The year 2020 as predicted in 2011

In the early 1990s, AT&T launched an eye-catching ad campaign that predicted future technological innovations (imagining, among other things, online libraries, videoconferencing, and smartwatches).

In 2011, AT&T paid homage to that campaign with a similar video that attempted to predict the technology of 2020. Now that the year is finally upon us, check out their video below (or click here) to see how it held up:

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Scientists electronically “inject” information into monkeys’ brains

Here’s a fascinating development I will present without much additional commentary besides saying: this is the sort of science that really makes it seem as though the future is upon us! (And, incidentally, the sort that I argue will have hugely disruptive consequences for our society a few decades down the line.)

From The New York Times:

[T]wo neuroscientists at the University of Rochester say they have managed to introduce information directly into the premotor cortex of monkeys. The researchers published the results of the experiment on Thursday in the journal Neuron.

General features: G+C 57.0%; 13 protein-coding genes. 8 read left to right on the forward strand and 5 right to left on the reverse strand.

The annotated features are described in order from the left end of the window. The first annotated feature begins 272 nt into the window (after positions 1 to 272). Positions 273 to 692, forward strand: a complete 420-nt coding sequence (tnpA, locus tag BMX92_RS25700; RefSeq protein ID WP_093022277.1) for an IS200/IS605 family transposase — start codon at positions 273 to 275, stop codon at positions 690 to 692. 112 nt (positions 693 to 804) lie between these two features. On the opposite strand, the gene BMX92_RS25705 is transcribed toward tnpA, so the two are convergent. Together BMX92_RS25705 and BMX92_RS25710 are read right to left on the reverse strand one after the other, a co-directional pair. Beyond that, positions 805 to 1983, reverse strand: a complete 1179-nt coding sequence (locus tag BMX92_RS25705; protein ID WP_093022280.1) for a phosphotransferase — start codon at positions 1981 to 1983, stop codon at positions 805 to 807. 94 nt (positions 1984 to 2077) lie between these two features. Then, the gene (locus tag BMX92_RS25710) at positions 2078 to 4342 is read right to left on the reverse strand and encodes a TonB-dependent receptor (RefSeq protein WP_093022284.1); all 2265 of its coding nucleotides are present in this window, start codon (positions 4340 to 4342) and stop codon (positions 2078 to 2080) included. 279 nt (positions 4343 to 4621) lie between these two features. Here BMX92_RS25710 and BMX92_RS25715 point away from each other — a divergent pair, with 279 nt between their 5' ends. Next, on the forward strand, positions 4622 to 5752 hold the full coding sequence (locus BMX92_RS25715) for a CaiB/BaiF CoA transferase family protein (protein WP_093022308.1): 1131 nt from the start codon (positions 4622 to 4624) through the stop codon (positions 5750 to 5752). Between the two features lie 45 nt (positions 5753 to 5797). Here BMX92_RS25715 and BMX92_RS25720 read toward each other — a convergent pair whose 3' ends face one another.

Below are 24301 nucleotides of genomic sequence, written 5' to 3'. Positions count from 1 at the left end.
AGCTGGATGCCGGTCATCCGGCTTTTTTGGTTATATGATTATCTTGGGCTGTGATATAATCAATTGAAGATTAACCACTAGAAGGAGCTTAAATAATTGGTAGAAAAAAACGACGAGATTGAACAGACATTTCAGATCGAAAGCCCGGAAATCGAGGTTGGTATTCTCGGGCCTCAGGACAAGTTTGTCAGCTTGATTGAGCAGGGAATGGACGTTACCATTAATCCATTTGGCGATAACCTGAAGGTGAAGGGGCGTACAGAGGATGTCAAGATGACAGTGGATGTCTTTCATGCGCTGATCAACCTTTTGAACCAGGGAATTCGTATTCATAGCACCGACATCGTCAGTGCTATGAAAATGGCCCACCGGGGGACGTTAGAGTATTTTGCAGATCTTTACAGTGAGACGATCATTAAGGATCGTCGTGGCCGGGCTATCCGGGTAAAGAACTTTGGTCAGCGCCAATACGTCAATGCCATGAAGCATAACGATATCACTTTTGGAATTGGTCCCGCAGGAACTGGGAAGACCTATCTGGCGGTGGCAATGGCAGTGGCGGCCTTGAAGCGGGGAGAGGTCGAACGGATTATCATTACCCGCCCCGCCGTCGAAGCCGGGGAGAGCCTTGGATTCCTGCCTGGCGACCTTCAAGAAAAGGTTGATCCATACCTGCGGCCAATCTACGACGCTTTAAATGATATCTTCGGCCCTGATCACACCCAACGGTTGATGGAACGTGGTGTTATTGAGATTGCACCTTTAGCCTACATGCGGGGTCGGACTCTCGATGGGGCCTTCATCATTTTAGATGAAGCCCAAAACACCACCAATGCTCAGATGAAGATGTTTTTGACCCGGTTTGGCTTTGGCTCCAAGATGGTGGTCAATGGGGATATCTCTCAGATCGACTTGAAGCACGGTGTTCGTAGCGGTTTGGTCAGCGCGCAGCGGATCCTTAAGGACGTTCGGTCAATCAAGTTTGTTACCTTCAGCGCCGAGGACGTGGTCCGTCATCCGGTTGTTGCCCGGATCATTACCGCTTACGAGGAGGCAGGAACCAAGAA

Although the research is preliminary, carried out in just two monkeys, the researchers speculated that further research might lead to brain implants for people with strokes.

See the full article here; the scientific results are available here.

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Check out this bonkers robot with 7-foot-long arms

I’ll admit, I’m a sucker for robots in general. (And, for that matter, for 7-foot-long arms.) But this one is particularly impressive: the Guardian GT, by Sarcos Robotics. Sarcos bills the bot as a “human-controlled, force-multiplying robotic system with one or two highly dexterous arms mounted on a track or wheeled base, allowing a single operator to do more, safely”; it “multiplies individual effectiveness and adds leverage to human capabilities.”

You can learn more about the Guardian GT at wired.com. They write:

Behold the Guardian GT from Sarcos Robotics, which in all honesty is full-tilt bonkers. Bonkers in the sense that unlike the clunky Power Loader, these 7-foot-long arms replicate human motions with incredible smoothness and accuracy, each limb lifting 500 pounds, then turning around and manipulating the most delicate of objects. Watching it in action is both hypnotic and highly unsettling.

An accurate characterization, I’d say.

 

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